The powerful Republican leader of the Indiana House of Representatives said he’s open to the idea of preventing IndyGo from using dedicated bus lanes for the Blue Line, bringing new momentum to a perennial proposal among some GOP lawmakers that the transit agency says would derail the planned bus route.
House Speaker Todd Huston, R-Fishers, told IBJ that he’s been approached by business owners on Washington Street who are concerned that the projected two-year construction period for the Blue Line, which will run east and west on the thoroughfare, would force them to shut down.
“I think the idea of the Red Line, the Blue Line…felt like a good idea at the time, but I think the idea of putting more lane restrictions on a street like Washington Street needs to be considered,” Huston said.
“I also think that there may be a discussion to be had about the state…taking back control [of Meridian and Washington streets], and working with the city to do that. And if we’re going to do that, then I think moving too fast on the Blue Line would be a mistake,” he added.
His comments come after Sen. Aaron Freeman, a Republican from Indianapolis, filed legislation that would prevent IndyGo from using dedicated bus lanes for the Blue Line.
Freeman has told IBJ he’s not against public transit, but against the dedicated lanes, which he said will slow traffic on Washington Street, a major thoroughfare that borders the Statehouse.
The transit agency says Freeman’s proposal would effectively kill the planned bus rapid transit line.
“Without dedicated lanes, the Blue Line does not move forward and would mean the devastating loss of millions of dollars in traffic calming and safety features, along with significant drainage and infrastructure improvements, including sidewalks, street paving, and ADA curb ramps along Washington Street that otherwise would not be realized along a corridor that desperately needs it,” IndyGo spokesperson Carrie Black told IBJ last month after Freeman’s bill was filed.
The issue is one of several in recent years that has put the Republican-dominated Legislature at odds with the initiatives heralded by Democratic-controlled city-county government in Indianapolis.
The Senate Appropriations Committee is scheduled to hear testimony on the bill on Thursday. Sen. Ryan Mishler, a Republican from Mishawaka who chairs that committee, did not respond to IBJ’s request for comment Thursday afternoon.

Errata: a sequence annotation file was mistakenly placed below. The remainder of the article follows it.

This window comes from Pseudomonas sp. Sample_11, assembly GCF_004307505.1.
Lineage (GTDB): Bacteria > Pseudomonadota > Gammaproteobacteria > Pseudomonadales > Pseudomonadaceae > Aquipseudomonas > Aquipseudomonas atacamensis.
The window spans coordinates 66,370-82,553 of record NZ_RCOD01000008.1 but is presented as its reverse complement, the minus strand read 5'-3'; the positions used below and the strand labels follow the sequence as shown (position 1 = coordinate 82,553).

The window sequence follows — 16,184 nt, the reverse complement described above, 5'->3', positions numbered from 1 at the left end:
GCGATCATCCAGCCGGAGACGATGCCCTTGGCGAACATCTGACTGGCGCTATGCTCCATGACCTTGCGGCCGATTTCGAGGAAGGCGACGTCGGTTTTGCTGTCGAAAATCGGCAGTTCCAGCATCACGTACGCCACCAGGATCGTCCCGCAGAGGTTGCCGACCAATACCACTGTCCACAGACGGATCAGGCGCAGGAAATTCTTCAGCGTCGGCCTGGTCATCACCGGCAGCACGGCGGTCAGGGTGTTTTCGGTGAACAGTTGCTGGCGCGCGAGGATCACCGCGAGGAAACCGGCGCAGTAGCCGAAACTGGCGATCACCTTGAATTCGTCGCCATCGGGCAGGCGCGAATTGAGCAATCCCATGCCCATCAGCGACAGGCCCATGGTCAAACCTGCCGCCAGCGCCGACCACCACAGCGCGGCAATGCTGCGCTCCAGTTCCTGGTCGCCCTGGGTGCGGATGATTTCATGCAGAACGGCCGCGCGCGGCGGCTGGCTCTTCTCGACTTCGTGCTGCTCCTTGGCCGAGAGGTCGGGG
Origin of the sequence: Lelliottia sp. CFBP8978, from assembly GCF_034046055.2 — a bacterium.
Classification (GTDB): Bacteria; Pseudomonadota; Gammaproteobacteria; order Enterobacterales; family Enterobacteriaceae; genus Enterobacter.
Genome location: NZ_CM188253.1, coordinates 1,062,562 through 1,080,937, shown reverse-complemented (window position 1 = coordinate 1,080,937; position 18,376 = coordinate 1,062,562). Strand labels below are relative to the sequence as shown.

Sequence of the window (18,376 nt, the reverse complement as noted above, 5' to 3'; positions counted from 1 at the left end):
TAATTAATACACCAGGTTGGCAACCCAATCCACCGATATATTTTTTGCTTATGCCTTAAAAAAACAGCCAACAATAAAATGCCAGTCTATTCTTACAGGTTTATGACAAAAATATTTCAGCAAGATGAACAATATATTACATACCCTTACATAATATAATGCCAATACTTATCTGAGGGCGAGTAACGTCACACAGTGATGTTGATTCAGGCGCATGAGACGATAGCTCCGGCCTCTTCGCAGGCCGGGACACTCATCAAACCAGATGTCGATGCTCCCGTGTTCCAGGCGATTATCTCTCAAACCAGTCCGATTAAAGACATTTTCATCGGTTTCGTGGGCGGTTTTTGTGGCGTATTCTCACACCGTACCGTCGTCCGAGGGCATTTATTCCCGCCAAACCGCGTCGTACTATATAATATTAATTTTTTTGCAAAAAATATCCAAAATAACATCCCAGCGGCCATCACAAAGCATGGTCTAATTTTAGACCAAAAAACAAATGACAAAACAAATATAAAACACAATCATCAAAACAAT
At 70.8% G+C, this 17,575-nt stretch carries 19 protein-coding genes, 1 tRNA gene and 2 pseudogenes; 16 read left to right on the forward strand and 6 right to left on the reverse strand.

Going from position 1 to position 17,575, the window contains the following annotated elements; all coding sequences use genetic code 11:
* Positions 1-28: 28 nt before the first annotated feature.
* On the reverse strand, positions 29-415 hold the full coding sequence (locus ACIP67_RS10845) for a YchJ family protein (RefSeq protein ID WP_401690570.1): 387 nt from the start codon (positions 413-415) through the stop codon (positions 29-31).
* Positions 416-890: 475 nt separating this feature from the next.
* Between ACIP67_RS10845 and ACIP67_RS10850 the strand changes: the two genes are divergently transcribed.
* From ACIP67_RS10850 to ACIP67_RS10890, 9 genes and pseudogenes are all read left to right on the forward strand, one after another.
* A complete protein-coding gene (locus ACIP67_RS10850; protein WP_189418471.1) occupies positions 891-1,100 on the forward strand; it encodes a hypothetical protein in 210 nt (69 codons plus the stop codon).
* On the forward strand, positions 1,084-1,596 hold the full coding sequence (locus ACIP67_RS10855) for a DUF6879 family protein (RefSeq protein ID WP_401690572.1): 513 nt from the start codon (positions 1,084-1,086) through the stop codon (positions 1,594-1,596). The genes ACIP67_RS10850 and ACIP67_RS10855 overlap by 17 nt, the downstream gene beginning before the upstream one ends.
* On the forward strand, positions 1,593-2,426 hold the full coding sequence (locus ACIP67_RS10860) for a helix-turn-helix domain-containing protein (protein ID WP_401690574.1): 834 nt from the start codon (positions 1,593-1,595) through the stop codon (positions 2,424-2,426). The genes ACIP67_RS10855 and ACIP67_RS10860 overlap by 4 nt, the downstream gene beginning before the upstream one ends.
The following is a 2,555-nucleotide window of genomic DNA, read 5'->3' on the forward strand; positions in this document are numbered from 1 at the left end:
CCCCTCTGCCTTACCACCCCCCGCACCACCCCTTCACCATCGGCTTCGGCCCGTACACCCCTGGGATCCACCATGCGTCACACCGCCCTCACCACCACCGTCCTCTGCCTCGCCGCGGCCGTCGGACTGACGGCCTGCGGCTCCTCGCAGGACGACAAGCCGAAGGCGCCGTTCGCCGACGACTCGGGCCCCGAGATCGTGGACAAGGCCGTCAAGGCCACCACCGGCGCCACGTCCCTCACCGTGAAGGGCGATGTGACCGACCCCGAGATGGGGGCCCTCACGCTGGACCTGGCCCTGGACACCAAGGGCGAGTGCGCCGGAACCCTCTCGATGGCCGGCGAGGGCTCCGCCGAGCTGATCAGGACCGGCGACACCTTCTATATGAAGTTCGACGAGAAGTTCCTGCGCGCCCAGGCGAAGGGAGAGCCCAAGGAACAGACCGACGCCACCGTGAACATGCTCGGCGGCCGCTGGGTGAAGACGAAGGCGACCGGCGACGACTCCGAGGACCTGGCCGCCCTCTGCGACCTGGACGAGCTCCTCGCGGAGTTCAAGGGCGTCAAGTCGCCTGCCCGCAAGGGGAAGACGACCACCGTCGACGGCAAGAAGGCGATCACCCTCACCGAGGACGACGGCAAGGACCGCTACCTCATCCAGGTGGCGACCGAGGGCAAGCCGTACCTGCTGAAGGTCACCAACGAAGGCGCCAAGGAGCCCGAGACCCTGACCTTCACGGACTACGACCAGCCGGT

Should the bill advance out of the Senate and move to the House, it would likely be sent to the House Roads and Transportation, which is chaired by Rep. Jim Pressel, a Republican from northwest Indiana.
Pressel told IBJ he remains “on the fence” on the issue but “would definitely look at it with an open mind.”
Freeman and other Republican lawmakers have taken on similar efforts in previous legislative sessions, but those did not publicly receive a green flag from Speaker Huston.
In 2022, a bill from the late Sen. Jack Sandlin, R-Indianapolis, would’ve banned new dedicated bus lanes outside Mile Square downtown, though it never got a hearing. Later, an amendment authored by Rep. Bob Behning, R-Indianapolis, would have conditioned the removal of some public transportation funding requirements on compliance with new lane minimums.
In 2021, Freeman filed a bill that included similar fundraising penalties as well as an amendment that would have required IndyGo to reimburse utility companies for relocation work. That legislation passed the Senate but was not called for a hearing in the House.
Freeman authored an amendment in the 2020 session that would have withheld money from IndyGo if it didn’t raise enough private donations.
Construction on the Blue Line, which carries an estimated price tag of $370 million, is slated to begin in 2025 and finish by 2027.
The Red Line, which links Broad Ripple to the University of Indianapolis, began operation in 2019 and already has dedicated lanes. Meanwhile, IndyGo is slated to soon complete the Purple Line, which runs from downtown Indianapolis to Lawrence and utilizes dedicated lanes.